Responding to national events or fighting for change on campus, Cornellians have fostered a strong culture of activism in Ithaca over the past decade.
Throughout the years, Black Students United has led a number of protests in response to racism and racial acts on campus.
In 2015, members of BSU stood on tables at Trillium to denounce racial discrimination at Cornell. The protestors shouted their demands, and afterwards saw concrete change –– The Cornell Plantation was renamed to the Cornell Botanical Garden.
After a black student was assaulted in Collegetown in an altercation involving racial slurs, black students led by BSU took over Willard Straight Hall in 2017, nearly 50 years after the Willard Straight Hall takeover, to demand change. They occupied the building for several hours after delivering a list of demands to President Martha Pollack. Changes, such as hiring more mental health officials of color, are still being implemented today.
In 2017, members of Cornell’s marching band stood in solidarity with Colin Kaepernick by kneeling during the national anthem. Kaepernick knelt to protest racial injustice and police brutality. After witnessing band member Kyra Butler ’20 take a knee during a game against Yale, the other members of the band wanted to ensure that she was not alone in her protests.
In 2010, Cornell’s move to fold the Africana Studies and Research Center into the College of Arts and Sciences was strongly rebuked by ASRC faculty and students: Prof. N’Dri T. Assié-Lumumba, Africana studies, called it “institutional racism.” Prof. Carol Boyce Davies, Africana studies, called out then-Provost Kent Fuchs’s decision: “They claim they want to build Africana but they want to blow it up first.”
Student protest has also brought varying responses from University Administration. Protests in 2015 against raising the CU Health Fee saw the university dispatching a Cornell Police investigator to confront a student organizing a protest.
Hashtagged #FightTheFee, student protestors were voicing opposition to the universities’ potential implementation of a $350 health care fee for all students not enrolled in the Cornell health plan. Cornell Police Investigator Justin Baum threatened Daniel Marshall ’15 with arrest unless he complied with the investigation, the Ithaca Times reported. In Feb. 2015, students occupied Day Hall before storming then President David Skorton’s office, The Sun reported.
Moments of protests on campus and around the city throughout the decade have often represented national movements.
One day after the Inauguration of President Donald Trump, over 8,000 people descended into the Ithaca Commons for the Women’s March on Ithaca, the local installment of a day of Women’s Marches in most major US cities. As the Sun reported, the peaceful protests were the largest the city has seen in recent memory.
Likewise, in 2019, Global Climate Marches found their way to Cornell’s campus on Sept. 20, when hundreds of Cornellians mobilized to voice the concerns of a generation –– or, as one sign stated: “tides are rising, so are we.”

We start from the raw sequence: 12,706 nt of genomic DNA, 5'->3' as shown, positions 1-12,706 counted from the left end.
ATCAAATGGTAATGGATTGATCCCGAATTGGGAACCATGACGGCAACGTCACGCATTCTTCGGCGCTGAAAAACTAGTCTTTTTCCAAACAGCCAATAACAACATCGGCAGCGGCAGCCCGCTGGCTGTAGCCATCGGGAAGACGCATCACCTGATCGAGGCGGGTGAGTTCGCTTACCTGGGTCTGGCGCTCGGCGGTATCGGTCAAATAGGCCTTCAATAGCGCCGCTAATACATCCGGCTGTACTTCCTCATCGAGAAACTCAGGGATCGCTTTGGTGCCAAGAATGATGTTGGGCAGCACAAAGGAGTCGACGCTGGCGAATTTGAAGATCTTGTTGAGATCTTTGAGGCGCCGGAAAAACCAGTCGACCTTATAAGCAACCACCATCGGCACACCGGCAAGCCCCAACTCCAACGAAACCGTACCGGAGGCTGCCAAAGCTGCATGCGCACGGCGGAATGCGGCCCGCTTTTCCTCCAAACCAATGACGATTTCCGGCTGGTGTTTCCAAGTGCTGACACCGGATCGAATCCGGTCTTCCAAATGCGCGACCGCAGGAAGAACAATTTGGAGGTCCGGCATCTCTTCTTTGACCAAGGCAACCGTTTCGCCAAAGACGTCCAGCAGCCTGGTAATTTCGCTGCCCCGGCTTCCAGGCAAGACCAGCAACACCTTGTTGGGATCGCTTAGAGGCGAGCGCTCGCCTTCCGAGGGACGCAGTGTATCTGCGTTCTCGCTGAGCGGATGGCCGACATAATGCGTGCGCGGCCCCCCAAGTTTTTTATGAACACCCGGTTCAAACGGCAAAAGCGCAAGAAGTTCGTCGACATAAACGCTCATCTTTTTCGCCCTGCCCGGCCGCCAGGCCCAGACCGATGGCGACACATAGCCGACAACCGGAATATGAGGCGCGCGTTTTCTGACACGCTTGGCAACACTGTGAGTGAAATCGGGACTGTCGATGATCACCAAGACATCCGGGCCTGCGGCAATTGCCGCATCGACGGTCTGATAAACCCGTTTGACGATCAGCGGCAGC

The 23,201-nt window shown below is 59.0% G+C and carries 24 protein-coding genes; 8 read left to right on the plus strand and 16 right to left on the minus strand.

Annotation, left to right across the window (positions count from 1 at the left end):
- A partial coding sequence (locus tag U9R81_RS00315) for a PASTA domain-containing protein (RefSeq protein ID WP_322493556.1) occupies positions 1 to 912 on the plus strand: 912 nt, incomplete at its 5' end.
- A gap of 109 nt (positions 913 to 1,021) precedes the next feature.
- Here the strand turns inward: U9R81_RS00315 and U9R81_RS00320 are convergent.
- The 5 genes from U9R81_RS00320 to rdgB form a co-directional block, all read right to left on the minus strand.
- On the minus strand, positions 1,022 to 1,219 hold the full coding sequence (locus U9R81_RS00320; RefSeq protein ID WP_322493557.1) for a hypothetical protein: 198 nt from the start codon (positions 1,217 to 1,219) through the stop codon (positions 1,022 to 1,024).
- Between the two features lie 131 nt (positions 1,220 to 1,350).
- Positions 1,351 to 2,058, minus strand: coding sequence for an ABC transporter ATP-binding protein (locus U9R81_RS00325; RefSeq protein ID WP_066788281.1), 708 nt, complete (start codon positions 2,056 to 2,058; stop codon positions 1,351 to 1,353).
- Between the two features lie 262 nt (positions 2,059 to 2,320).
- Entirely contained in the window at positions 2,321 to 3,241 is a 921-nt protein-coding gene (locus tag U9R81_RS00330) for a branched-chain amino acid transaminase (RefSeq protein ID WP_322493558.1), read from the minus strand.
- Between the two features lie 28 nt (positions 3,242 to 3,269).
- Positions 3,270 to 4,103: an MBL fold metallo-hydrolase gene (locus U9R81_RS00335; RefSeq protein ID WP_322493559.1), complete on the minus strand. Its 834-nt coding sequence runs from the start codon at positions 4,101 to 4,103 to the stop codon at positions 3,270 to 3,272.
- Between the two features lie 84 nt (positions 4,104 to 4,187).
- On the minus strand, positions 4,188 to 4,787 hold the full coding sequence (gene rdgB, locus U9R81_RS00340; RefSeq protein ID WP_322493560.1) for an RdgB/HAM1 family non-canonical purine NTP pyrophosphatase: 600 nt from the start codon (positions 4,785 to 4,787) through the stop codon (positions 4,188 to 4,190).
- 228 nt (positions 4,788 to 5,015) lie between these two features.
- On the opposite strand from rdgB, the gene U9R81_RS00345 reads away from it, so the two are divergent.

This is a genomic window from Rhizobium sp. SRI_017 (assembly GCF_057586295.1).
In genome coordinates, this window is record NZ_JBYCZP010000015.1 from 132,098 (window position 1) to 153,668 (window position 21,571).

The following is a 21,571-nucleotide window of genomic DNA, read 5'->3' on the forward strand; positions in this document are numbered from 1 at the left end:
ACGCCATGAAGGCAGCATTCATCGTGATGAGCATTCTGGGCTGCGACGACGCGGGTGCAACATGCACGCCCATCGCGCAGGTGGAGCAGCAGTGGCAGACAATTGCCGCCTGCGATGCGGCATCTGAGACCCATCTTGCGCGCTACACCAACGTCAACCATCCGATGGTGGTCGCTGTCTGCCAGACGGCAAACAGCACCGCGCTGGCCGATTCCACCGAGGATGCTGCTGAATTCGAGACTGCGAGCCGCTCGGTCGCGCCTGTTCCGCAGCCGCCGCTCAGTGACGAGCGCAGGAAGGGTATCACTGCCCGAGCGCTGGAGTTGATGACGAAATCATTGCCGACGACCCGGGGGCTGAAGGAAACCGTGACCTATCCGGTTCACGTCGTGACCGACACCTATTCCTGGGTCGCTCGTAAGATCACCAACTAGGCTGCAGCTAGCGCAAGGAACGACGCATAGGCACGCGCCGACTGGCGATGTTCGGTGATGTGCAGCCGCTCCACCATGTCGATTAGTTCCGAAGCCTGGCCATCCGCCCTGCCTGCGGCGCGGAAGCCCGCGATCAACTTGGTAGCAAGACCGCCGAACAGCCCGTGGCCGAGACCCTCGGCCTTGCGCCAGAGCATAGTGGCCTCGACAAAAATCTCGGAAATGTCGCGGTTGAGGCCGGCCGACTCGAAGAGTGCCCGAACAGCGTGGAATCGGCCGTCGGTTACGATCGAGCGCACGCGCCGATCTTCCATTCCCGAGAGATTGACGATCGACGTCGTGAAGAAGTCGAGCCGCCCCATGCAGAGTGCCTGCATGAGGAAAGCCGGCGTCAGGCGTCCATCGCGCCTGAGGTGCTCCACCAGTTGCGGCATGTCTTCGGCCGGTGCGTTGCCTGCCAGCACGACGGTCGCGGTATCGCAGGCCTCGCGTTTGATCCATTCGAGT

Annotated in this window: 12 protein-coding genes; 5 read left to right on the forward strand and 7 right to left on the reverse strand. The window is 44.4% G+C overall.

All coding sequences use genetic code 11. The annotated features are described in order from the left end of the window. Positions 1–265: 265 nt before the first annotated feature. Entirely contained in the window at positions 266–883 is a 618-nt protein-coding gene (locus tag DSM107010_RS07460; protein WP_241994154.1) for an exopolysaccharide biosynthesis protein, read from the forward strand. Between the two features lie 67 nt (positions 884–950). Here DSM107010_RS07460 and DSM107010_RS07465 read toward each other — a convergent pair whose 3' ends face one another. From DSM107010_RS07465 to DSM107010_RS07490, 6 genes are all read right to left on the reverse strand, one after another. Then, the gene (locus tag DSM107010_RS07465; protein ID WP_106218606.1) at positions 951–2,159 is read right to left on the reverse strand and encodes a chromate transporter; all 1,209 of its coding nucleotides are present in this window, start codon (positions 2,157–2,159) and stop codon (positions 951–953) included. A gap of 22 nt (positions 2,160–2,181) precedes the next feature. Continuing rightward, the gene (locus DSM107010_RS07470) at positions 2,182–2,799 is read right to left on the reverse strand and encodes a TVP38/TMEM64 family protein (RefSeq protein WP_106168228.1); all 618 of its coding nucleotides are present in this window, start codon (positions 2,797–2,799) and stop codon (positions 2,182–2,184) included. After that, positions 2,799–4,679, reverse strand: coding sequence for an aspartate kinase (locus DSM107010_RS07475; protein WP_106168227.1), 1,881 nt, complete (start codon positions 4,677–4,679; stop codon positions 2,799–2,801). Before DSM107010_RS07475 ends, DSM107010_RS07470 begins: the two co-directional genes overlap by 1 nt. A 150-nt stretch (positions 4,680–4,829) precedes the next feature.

Another prominent demonstration this decade coincided with national protests over Arizona Senate Bill 1070 in 2010. MEChA organized a mock Immigration and Customs Enforcement raid. The group stormed a lecture hall while asking students at random to present immigration papers.
Protests on the Ithaca Commons have also marked the decade: In 2011, protestors rallied on the commons to demand a $12.78 per hour “living wage.” In 2013, on International Workers Day, students and members of the Ithaca community marched through Day Hall and then down into the Commons to promote free speech and political activism on campus.
In 2014, three hundred people gathered outside City Hall after a white Ithaca Police Officer drew his gun on two teenagers of color fleeing a crime scene. The protestors demanded that IPD protects the youth of the city. In 2016, Ithaca residents outside City Hall protested a potential expansion of a ban on gorge swimming.
In 2013, Native American Students at Cornell organized a rally in Ho Plaza in opposition to Canadian law Omnibus Bill C-45, which would allow for the sale of Indigenous lands.
Guest speakers — often right-of-center politicians — have inspired strong student push back as well. In 2018, former Vice President Dick Cheney was met with professor and student protest upon arriving to campus for a talk sponsored by the Cornell Republicans. Prof. Russell Rickford, history, called Cheney — who served under President George W. Bush — a “war criminal” during the protest rally.
In 2016, Trump’s election brought sharp rebuke from students on campus. Hundreds of Cornellians walked out of class the Friday after the election, covering campus. Traffic on Tower Road and East Ave was temporarily stopped, and Prof. Bruce Monger excused students from class to attend the protest.
In 2017, Pro-Palestine protesters hosted a die-in at a celebration of Israel Independence Day. In the spring of 2019, protests demanding that Cornell divest from some Israeli companies swept across campus, with the Student Assembly narrowly rejecting a resolution to ask the University to do so.
These are only a selection of this decade’s activism on campus — despite most students’ short tenure in Ithaca, Cornellians continued to keep making their voices heard.
Correction: A previous version of this article misspelled the acronym of student organization MEChA.